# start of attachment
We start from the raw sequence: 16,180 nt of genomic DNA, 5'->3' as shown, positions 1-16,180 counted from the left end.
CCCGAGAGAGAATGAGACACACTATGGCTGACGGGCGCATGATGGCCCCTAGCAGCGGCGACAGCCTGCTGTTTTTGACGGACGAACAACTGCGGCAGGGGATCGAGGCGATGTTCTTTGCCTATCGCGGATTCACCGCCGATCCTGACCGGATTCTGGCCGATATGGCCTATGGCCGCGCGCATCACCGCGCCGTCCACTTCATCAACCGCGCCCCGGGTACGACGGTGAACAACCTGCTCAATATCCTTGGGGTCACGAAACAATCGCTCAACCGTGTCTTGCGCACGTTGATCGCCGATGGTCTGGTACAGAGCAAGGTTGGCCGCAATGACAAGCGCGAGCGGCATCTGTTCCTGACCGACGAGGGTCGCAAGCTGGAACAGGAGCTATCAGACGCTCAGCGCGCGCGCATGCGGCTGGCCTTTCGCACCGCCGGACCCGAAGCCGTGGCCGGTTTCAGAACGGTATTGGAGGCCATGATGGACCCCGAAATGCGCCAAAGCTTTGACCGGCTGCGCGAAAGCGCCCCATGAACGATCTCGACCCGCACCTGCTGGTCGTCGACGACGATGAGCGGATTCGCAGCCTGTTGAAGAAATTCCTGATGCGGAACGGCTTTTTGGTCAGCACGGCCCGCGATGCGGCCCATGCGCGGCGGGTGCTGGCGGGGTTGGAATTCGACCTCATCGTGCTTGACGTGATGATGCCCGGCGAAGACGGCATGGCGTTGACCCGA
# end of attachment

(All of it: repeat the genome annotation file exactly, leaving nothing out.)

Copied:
We start from the raw sequence: 16,180 nt of genomic DNA, 5'->3' as shown, positions 1-16,180 counted from the left end.
CCCGAGAGAGAATGAGACACACTATGGCTGACGGGCGCATGATGGCCCCTAGCAGCGGCGACAGCCTGCTGTTTTTGACGGACGAACAACTGCGGCAGGGGATCGAGGCGATGTTCTTTGCCTATCGCGGATTCACCGCCGATCCTGACCGGATTCTGGCCGATATGGCCTATGGCCGCGCGCATCACCGCGCCGTCCACTTCATCAACCGCGCCCCGGGTACGACGGTGAACAACCTGCTCAATATCCTTGGGGTCACGAAACAATCGCTCAACCGTGTCTTGCGCACGTTGATCGCCGATGGTCTGGTACAGAGCAAGGTTGGCCGCAATGACAAGCGCGAGCGGCATCTGTTCCTGACCGACGAGGGTCGCAAGCTGGAACAGGAGCTATCAGACGCTCAGCGCGCGCGCATGCGGCTGGCCTTTCGCACCGCCGGACCCGAAGCCGTGGCCGGTTTCAGAACGGTATTGGAGGCCATGATGGACCCCGAAATGCGCCAAAGCTTTGACCGGCTGCGCGAAAGCGCCCCATGAACGATCTCGACCCGCACCTGCTGGTCGTCGACGACGATGAGCGGATTCGCAGCCTGTTGAAGAAATTCCTGATGCGGAACGGCTTTTTGGTCAGCACGGCCCGCGATGCGGCCCATGCGCGGCGGGTGCTGGCGGGGTTGGAATTCGACCTCATCGTGCTTGACGTGATGATGCCCGGCGAAGACGGCATGGCGTTGACCCGA